Keeping Financial Records


B

BRH

I'd be interested in hearing how long some of you on this group keep
financial records. By that, I mean paper records such as brokerage,
bank, and mutual fund statements.

Unfortunately, I'm something of a pack-rat. In spite of keeping all my
records electronically in Quicken, I have these paper documents going
back for up to 5-7 years. My file cabinet's getting awfully full.

I'd like to thin the records out, and would like to know how long you
keep your records.

Thanks!
 
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J

John A. Weeks III

BRH <[email protected]> said:
I'd be interested in hearing how long some of you on this group keep
financial records. By that, I mean paper records such as brokerage,
bank, and mutual fund statements.
I keep stuff pretty much forever. I think a minimum of 7 years
would be good.

I was once in a position when a student loan was sold, and
the new lender claimed that I owed about $4000 more than
what my balance was. They had a computer crash where they
lost their data, and didn't have good backups. They just
guessed at my balance and didn't take into account any
early principal payments. I ended up having to produce
every cancelled check and statement from day one on that
loan in order to prove that I was right. And I was able
to do that. Saving $4000 is like the profit from 2 years
work back then, so it was a big deal to me.

-john-
 
B

bo peep

<<My file cabinet's getting awfully full>>

In these days of inexpensive, large capacity hard drives and cheap
scanners, you might want to consider scanning your documents and
storing them electronically. Once a year or so, you could burn
everything to a CD to keep forever, move everything to a backup folder,
and then just start over with a clean workspace.

I bought a scanner from Sam's Club several years ago for less than $100
which has far more capability than I will ever use. In addition, it can
be used for low volume, high quality photocopying.

If you have a *really* large volume of documents to scan, you can get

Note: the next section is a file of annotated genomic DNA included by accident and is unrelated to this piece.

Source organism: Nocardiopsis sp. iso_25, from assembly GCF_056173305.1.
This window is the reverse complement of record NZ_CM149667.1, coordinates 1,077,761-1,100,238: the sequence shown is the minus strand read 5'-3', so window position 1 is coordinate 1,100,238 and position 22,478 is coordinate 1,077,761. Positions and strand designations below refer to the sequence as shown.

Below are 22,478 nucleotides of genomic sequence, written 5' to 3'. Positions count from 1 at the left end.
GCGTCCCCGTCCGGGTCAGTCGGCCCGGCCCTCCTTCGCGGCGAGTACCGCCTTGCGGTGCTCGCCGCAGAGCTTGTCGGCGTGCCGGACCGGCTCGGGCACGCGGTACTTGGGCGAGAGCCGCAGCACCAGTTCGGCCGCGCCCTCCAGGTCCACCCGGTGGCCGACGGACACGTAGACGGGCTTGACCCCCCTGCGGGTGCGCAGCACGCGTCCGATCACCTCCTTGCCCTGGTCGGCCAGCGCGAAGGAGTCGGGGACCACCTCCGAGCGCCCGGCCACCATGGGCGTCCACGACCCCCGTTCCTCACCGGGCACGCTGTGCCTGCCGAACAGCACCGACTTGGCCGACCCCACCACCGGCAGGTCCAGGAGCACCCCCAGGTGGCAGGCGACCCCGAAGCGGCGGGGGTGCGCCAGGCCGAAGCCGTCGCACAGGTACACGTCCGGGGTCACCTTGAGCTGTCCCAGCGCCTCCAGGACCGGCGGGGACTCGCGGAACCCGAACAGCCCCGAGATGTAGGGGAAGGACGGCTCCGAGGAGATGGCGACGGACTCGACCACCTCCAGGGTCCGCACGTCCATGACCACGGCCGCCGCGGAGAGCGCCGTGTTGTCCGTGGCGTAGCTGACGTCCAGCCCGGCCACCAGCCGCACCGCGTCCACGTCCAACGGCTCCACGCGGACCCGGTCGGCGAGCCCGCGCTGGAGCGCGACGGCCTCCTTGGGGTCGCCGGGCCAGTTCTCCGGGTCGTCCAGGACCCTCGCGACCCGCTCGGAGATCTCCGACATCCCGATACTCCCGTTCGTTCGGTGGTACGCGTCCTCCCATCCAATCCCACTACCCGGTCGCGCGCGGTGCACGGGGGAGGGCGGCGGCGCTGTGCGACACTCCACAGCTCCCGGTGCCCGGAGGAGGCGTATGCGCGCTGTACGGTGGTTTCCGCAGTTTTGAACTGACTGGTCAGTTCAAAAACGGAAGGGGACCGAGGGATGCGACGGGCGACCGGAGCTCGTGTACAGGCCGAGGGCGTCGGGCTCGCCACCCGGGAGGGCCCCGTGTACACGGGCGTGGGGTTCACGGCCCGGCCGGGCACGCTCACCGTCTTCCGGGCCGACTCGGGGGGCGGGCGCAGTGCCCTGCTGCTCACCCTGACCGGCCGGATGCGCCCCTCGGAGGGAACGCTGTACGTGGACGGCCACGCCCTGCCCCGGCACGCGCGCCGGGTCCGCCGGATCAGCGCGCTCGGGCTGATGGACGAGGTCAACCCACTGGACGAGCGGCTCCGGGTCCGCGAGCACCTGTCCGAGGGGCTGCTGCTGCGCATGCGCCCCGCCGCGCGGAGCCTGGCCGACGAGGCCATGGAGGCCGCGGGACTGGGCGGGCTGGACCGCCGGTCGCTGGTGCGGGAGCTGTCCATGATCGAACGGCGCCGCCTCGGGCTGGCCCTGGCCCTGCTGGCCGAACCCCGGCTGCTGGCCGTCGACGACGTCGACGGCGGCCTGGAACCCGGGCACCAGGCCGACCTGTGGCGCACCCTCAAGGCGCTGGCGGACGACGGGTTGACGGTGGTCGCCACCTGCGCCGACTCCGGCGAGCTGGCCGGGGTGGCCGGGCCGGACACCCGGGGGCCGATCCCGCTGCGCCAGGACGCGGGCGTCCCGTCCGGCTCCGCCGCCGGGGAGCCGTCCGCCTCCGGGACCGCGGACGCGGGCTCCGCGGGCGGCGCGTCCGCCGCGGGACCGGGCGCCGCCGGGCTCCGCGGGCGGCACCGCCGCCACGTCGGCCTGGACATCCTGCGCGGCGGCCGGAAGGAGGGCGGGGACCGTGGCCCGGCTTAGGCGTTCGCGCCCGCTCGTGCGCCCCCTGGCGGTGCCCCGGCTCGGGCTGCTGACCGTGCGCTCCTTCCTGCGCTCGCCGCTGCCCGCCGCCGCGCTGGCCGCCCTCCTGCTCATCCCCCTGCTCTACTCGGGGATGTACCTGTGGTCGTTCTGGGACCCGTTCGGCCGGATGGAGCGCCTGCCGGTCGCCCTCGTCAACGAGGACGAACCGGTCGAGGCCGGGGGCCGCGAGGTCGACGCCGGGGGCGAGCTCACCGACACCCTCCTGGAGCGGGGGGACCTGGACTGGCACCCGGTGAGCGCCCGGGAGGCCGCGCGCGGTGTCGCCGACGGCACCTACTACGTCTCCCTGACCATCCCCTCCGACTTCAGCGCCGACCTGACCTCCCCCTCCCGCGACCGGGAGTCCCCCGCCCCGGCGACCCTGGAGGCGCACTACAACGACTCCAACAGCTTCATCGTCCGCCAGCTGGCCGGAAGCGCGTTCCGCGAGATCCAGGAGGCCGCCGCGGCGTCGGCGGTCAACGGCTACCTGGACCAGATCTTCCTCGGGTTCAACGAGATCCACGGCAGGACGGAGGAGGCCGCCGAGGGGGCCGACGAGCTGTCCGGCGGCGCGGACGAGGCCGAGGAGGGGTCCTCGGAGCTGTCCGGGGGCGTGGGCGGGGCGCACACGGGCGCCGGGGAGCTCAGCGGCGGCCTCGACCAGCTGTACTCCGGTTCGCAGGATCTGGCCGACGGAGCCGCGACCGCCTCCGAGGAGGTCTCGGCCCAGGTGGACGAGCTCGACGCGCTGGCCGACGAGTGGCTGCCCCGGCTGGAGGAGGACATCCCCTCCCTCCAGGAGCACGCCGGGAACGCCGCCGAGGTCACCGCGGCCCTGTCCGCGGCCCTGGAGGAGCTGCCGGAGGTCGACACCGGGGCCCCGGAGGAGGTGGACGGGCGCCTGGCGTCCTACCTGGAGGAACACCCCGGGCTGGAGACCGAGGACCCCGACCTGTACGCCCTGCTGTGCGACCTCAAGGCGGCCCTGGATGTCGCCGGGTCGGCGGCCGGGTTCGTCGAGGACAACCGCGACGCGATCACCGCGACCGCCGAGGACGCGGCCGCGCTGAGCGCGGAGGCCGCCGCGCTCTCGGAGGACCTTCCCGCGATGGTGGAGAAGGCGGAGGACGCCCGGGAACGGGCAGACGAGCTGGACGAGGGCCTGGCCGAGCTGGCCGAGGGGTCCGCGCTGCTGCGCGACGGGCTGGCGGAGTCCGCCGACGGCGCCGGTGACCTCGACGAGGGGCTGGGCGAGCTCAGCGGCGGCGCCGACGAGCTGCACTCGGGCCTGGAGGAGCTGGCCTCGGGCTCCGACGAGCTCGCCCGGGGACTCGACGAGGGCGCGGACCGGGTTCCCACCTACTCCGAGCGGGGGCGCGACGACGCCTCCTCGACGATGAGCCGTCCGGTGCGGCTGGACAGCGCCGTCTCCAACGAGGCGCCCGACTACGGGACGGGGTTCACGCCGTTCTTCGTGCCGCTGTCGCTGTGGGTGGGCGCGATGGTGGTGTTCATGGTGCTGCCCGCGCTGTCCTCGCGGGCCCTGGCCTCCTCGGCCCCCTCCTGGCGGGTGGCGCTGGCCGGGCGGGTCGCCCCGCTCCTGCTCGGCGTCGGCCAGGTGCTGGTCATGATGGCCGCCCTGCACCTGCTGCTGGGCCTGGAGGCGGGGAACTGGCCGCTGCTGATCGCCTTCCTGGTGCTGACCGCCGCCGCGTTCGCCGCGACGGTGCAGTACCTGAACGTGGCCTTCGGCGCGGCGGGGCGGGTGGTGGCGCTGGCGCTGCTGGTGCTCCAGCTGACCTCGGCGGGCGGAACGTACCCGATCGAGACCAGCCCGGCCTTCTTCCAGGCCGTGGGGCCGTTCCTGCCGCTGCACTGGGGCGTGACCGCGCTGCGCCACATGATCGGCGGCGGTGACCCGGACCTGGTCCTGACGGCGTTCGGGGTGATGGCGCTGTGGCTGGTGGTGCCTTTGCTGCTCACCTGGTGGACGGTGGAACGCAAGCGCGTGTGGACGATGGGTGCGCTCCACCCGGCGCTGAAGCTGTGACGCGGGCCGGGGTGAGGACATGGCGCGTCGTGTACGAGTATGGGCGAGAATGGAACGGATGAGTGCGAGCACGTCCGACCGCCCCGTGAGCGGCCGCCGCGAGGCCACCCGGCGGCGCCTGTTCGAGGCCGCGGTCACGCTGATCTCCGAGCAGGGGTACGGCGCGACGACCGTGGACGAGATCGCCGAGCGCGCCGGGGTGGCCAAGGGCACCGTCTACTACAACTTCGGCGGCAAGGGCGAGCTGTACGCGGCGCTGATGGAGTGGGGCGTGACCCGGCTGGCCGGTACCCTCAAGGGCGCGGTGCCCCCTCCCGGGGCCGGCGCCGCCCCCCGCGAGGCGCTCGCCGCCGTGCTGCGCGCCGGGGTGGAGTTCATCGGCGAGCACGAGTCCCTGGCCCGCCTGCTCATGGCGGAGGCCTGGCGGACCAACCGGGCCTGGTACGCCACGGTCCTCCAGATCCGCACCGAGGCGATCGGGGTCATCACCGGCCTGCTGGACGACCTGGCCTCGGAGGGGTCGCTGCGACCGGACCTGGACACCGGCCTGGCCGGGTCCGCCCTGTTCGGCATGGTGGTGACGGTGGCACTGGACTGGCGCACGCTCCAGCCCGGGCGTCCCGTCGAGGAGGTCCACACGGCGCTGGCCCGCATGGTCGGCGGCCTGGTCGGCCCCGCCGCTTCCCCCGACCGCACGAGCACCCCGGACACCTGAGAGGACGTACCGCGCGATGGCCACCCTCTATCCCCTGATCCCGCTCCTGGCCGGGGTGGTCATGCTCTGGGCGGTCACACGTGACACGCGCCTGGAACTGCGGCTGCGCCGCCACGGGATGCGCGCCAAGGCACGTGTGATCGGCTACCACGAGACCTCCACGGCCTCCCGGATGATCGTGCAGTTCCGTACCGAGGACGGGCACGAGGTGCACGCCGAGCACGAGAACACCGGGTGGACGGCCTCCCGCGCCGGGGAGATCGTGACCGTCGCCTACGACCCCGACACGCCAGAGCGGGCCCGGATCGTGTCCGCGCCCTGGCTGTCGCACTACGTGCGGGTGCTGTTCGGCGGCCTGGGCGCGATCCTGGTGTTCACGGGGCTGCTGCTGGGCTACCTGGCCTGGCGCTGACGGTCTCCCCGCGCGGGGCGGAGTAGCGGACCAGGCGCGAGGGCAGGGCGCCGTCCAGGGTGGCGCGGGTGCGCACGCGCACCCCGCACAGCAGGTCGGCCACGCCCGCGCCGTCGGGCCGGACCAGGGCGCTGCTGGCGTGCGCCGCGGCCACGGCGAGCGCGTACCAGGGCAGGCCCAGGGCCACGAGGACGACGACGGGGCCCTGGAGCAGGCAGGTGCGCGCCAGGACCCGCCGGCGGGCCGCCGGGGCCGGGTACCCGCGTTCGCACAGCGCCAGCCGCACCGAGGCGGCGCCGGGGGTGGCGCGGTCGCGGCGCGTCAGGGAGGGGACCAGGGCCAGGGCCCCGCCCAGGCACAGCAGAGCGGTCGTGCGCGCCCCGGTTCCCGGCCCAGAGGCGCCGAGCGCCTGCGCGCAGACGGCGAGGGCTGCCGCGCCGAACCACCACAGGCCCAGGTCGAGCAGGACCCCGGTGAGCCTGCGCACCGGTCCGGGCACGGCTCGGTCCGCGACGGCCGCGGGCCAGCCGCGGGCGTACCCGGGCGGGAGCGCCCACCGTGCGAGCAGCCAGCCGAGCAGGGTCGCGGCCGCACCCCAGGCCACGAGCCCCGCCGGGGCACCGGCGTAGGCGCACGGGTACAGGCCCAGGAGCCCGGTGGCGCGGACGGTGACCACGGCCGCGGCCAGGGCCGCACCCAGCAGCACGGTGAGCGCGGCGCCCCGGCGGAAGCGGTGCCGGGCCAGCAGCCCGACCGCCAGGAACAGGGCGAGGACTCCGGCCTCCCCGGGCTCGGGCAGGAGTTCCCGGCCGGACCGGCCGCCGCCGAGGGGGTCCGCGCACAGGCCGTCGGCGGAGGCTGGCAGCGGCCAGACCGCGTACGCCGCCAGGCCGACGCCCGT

slightly more expensive scanners with sheet feeders.

John Cowart
 
B

BRH

bo said:
<<My file cabinet's getting awfully full>>

In these days of inexpensive, large capacity hard drives and cheap
scanners, you might want to consider scanning your documents and
storing them electronically. Once a year or so, you could burn
everything to a CD to keep forever, move everything to a backup folder,
and then just start over with a clean workspace.

I bought a scanner from Sam's Club several years ago for less than $100
which has far more capability than I will ever use. In addition, it can
be used for low volume, high quality photocopying.

If you have a *really* large volume of documents to scan, you can get
slightly more expensive scanners with sheet feeders.

John Cowart
Thanks for the suggestion. That's something that I should have already
thought of, as I already have all of the equipment needed!

One last question/clarification -- Do you just scan in financial
statements? How long do you keep paid utility bills, paid phone bills,
etc? Do you scan them, as well?

Thanks!

(Busy scanning bank statements.....)
 
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B

bo peep

<<One last question/clarification -- Do you just scan in financial
statements?>>

No, as I don't actually have financial statements. I track my info in
Quicken, which can portray the equivalent of a financial statement in
several ways. At the beginning of a new calendar year, I save the old
Quicken file and start a new one, with the year as part of the file
name.

<<How long do you keep paid utility bills, paid phone bills, etc?>>

I have everything paid automatically every month by my credit union, so
it is all on the monthly statements.

<<Do you scan them, as well?>>

I generally only scan things that I can't easily call up from the
internet, such as purchase receipts, letters, etc.

John Cowart
 

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